Skip to Content
Oxnard & Ventura Personal Injury Attorneys

What Damages Am I Entitled to in a Personal Injury Case?

Hand holds a cellphone in calculator app

In most personal injury cases, injured parties will be entitled to essentially the same types of damages. The term “damages” refers to all of the ways in which an injured person can and should be placed in the position he or she was in had the negligent act not occurred. These monetary damages are typically paid to the claimant or plaintiff as compensation for loss or injury.

Damages a claimant can demand in their personal injury claim can be sorted into two categories: special damages and general damages. Let’s take a closer look at each to get a better understanding of what they are and why someone would list each in their injury claim.

What are Special Damages?

Special damages are specific, identifiable economic losses an injured person has suffered as a result of someone else’s negligence.

Although not exhaustive, the following are examples of special damages:

  • Property damage: Property damage typically refers to any personal property that is damaged as a result of the negligent act. In automobile accident cases, this is most obviously damage to the injured person’s vehicle. This might also include items inside of a vehicle, though, such as a car seat or items that were tossed around and broken as a result of the accident.
  • Medical expenses: In virtually all personal injury cases, the injured person will need medical care and treatment for those injuries. All of the costs associated with this medical care are damages that the person should receive compensation to cover their costs. For example, in an automobile accident where the injured person was transported from the scene of the accident by ambulance, had emergency room care, and needed follow-up medical care with an orthopedic surgeon and a physical therapist, all of the medical bills as a result of that treatment are special damages that should be awarded to them.
  • Future medical expenses: Medical expenses also include any medical care and treatment that will probably be incurred in the future. For example, if a person suffers a serious knee injury that is surgically repaired and the orthopedic surgeon states that the patient will probably need a total knee replacement 15 years in the future, the cost of that future knee surgery is recoverable.
  • Lost earnings: The term “lost earnings” means all wages or benefits lost as a result of the injury. For example, if a person was not able to work for one month after a vehicle accident, they will have lost earnings for that month. Lost earnings also include loss of earnings capacity, which means lost earnings that will continue into the future. For another example, if a person’s injuries require that they will need future surgeries and will miss time from work because of the surgery and post-operative recovery, they will have compensable lost earnings for the time they miss from work in the future.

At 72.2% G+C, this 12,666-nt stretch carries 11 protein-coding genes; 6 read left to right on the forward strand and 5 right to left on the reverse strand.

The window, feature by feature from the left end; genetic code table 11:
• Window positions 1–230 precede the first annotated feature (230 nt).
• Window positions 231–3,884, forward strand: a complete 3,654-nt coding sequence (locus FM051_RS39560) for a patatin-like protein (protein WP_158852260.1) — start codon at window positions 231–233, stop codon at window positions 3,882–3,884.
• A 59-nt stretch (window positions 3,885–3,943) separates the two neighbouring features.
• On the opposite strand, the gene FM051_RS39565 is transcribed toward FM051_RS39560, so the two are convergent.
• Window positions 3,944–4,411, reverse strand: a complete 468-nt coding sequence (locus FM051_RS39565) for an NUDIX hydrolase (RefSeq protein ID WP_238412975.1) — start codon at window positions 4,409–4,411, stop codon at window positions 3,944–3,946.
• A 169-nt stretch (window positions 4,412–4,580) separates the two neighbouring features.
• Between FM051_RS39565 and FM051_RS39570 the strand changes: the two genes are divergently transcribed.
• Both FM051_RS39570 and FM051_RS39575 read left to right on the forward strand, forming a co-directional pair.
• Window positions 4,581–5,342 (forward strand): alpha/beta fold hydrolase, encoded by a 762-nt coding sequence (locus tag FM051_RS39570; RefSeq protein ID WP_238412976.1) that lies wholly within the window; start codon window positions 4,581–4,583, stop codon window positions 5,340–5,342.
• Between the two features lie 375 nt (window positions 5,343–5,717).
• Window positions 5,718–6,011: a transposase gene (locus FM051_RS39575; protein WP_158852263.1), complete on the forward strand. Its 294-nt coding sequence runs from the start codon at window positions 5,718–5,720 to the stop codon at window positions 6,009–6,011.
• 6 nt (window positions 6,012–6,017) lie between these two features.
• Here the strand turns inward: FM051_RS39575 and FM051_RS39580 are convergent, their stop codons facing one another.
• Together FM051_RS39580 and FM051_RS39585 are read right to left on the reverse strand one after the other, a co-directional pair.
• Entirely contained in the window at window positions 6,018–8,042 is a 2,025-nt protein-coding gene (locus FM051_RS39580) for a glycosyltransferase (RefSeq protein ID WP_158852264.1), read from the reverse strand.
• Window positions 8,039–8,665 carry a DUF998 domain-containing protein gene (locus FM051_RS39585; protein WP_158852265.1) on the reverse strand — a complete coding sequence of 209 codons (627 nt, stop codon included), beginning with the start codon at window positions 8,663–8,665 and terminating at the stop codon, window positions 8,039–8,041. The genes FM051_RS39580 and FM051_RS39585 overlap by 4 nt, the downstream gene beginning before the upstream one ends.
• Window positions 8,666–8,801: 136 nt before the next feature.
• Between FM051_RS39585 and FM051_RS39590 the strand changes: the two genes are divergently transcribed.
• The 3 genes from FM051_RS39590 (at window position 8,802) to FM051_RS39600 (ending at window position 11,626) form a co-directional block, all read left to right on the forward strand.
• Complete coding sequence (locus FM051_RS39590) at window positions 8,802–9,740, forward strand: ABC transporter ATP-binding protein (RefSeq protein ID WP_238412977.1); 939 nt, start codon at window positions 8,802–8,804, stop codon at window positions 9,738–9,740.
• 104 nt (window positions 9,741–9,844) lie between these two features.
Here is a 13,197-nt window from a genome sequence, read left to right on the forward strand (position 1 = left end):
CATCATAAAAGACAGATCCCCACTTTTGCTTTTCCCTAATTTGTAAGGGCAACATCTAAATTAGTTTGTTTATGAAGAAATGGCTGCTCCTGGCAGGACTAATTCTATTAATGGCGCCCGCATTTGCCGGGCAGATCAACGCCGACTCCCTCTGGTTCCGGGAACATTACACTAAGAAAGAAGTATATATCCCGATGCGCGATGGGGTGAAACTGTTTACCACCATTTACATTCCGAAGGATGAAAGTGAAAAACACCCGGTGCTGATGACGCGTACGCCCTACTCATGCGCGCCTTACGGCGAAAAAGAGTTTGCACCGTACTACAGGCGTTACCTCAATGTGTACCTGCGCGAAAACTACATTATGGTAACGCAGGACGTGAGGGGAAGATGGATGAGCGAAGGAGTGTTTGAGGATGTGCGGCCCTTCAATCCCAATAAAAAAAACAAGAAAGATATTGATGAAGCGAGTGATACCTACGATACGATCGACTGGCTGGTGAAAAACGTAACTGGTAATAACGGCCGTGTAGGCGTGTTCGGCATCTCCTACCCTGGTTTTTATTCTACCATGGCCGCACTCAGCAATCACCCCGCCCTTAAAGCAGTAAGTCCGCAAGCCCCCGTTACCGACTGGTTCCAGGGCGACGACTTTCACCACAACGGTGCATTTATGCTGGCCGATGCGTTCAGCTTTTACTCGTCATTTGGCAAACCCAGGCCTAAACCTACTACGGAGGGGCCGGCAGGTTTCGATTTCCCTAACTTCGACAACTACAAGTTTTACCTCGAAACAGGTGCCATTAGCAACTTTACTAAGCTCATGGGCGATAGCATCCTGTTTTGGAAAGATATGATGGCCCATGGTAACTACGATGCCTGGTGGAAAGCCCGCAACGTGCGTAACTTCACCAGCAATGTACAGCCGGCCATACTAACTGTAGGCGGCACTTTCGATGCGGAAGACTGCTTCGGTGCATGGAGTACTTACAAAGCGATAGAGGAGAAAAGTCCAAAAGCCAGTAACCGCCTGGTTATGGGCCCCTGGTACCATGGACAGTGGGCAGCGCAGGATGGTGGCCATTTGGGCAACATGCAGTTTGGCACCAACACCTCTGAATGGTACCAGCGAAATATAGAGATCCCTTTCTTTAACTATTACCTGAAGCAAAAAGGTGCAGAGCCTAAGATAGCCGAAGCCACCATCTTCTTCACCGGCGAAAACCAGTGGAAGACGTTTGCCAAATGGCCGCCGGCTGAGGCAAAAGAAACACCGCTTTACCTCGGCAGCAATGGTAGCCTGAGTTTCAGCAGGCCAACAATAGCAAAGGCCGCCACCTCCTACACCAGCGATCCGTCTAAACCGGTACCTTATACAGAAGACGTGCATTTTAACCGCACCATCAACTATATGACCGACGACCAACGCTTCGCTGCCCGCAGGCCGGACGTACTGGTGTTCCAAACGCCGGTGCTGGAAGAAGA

What are General Damages?

General damages are non-economic losses that originate from the negligent act that caused an injury. This basically means any way in which a person’s life was affected as a result of the negligent act other than the special damages listed above.

The following are some of the most common types of general damages:

  • Physical pain and suffering: Any pain a person suffers as a result of injuries sustained in an accident or a negligently-caused injury must be assigned a specific dollar amount. The more serious the injury and the more significant the pain, the higher the dollar value that a jury or insurance company will assign to that part of the case. It is important to have a skilled attorney who has experience in these matters to evaluate what dollar amount is acceptable.
  • Physical disfigurement: This typically refers to scarring or an injury that disfigures a person in some way. For example, if a person slips and falls in a store and hits his or her face on a corner display that results in a serious cut on the face, even after the cut heals and does not cause any more pain, the fact that the scar remains is a recoverable damage. Damages for permanent scars and lifelong disfigurements can be quite significant.
  • Impact on activity levels/daily life: Physical injuries will typically limit or even eliminate many activities that a person would typically engage in. All of these limitations are recoverable. For example, if a person suffers a broken leg that requires surgical intervention to correct, they will likely have the leg completely immobilized for a period of time and will probably need to use crutches. The most obvious impact would be an inability to walk but it is possible to identify all of the activities that person would not be able to engage in during the healing process. That is a recoverable element of damages.

Choose an Experienced Attorney to Build Your Claim

While the above list of potential damages is not exhaustive, it provides a good example of the types of damages that are recoverable in personal injury cases. As always, it is important to choose an attorney who is experienced in the type of case a person has since all of the damages must be appropriately presented. Many times, this will involve the use of appropriate experts and lay witnesses.

At The Schurmer Firm, we pride ourselves on our abilities to demand an accurate and full amount of damages on behalf of our personal injury clients. To calculate special and general damages, we use our extensive legal experience and close connections with parties like local doctors throughout the greater Oxnard region. If you want the help of a law firm of our caliber, please call us at (805) 470-1628 today to learn more about your rights and our services.

Share To: